We’ve seen the growing numbers of people riding bicycles in cities across the country. And here at PUBLIC, we’re delighted that many of our customers are buying a bike for the first time as adults or haven’t been on a bike for awhile.
We spend lot of time with these bike newbies. We talk about proper ways to lock their bike, how to ride defensively and alertly in cities, suggest products that might help them enjoy their ride more, and offer resources to them to learn more about biking in their city.
In addition to our Grab Bag of recommended items, we suggest the following items that might go into your Starter Kit:
PUBLIC’s Recommended Starter Kit for Bike Newbies
U-lock – essential for theft prevention
Inner Tubes – just in case you get a flat tire
Cable – added security for your bike tire
Bell – best way to politely communicate with others
Helmet – to protect your coconut
Rear Rack – gives you many options to carry your locks, baskets or bags
Pannier Shoulder Bag – good for commuters who carry laptops
Detours Pannier – more ways to carry stuff
Front Basket – good to carry light groceries, clothes, or small bag/purse
Rear Basket – perfect for those Farmer’s Market or grocery trips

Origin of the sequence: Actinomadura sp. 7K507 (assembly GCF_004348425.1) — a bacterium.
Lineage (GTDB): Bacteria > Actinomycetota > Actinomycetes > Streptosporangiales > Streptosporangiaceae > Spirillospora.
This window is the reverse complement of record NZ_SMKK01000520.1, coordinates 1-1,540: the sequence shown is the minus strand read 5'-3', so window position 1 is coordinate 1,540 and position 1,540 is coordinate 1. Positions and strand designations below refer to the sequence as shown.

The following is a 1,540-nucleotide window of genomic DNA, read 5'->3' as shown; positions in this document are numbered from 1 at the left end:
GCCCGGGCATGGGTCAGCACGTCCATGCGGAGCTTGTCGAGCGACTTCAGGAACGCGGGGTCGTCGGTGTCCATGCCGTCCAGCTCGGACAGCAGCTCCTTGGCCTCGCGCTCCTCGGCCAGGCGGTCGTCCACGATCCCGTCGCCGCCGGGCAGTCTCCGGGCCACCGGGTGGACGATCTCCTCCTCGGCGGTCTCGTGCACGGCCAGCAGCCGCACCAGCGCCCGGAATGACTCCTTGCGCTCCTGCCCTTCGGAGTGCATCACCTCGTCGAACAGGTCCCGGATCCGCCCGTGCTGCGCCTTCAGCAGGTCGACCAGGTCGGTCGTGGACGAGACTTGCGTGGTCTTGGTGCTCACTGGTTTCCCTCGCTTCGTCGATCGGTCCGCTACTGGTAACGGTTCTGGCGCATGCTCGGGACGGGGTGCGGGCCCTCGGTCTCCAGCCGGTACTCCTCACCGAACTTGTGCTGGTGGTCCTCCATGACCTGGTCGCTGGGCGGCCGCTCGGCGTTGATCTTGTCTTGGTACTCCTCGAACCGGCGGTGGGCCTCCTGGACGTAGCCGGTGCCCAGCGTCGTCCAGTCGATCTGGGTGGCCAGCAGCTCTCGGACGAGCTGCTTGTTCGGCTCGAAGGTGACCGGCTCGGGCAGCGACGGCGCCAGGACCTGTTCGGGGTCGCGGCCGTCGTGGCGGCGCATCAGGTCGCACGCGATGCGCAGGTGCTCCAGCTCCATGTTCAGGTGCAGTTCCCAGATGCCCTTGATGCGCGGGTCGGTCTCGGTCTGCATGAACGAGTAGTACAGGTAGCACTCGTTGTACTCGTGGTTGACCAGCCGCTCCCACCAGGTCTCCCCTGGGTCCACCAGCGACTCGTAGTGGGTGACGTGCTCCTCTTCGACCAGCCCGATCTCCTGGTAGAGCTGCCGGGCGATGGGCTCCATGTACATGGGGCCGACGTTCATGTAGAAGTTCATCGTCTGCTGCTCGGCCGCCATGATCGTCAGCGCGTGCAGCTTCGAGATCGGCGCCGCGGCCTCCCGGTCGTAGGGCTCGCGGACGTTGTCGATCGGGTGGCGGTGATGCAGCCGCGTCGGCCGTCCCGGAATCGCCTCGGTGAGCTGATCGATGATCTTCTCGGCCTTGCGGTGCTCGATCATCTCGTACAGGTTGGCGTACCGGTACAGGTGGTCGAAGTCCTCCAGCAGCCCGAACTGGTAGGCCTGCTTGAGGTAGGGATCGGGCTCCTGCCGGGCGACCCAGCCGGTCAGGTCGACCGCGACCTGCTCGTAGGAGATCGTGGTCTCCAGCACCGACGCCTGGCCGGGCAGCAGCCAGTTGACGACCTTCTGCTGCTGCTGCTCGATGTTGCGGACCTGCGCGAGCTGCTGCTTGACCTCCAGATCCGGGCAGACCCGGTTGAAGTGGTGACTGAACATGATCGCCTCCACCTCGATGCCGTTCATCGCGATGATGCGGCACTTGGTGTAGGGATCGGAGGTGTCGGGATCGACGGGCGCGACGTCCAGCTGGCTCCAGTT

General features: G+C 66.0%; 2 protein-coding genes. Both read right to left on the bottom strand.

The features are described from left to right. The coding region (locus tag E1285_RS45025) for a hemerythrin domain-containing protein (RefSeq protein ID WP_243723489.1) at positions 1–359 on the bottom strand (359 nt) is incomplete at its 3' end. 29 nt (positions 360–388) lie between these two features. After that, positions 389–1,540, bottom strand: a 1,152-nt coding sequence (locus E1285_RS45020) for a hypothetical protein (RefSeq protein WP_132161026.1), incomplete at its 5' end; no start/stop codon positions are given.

Cargo Net – good way to keep everything inside your rear basket
Bungee Strap – good for strapping your U-lock, sweater and/or other items around your rear rack
Lights – essential for twilight or night riding
SF Bike Map – figure out the best way to get around SF
Deer Head – always there to greet you when you come home
If you live in the Bay Area, we encourage you to consider becoming a member of San Francisco Bicycle Coalition to support better biking in SF, but also take advantage of SFBC’s resources related to bike security, adult bike riding education, and other programs. If you don’t live in SF, you might find great resources with your own local bike advocacy group.
We also recommend using Google Maps for Bicycles to find the best bike route to get to your destination. Google Maps is generally decent, but we’re sometimes amused by its suggested routes. For example, when we type in San Francisco, CA as our origin and Honolulu, HI for our destination, Google Maps tells us to bike all the way north beyond Seattle, and then “Kayak across the Pacific Ocean” (step #617) to get to our island destination. Not sure why we need to bike so far to the Northwest part of the country when we can just get on a kayak with our bike from San Francisco!
Happy bike riding everyone – or kayaking too!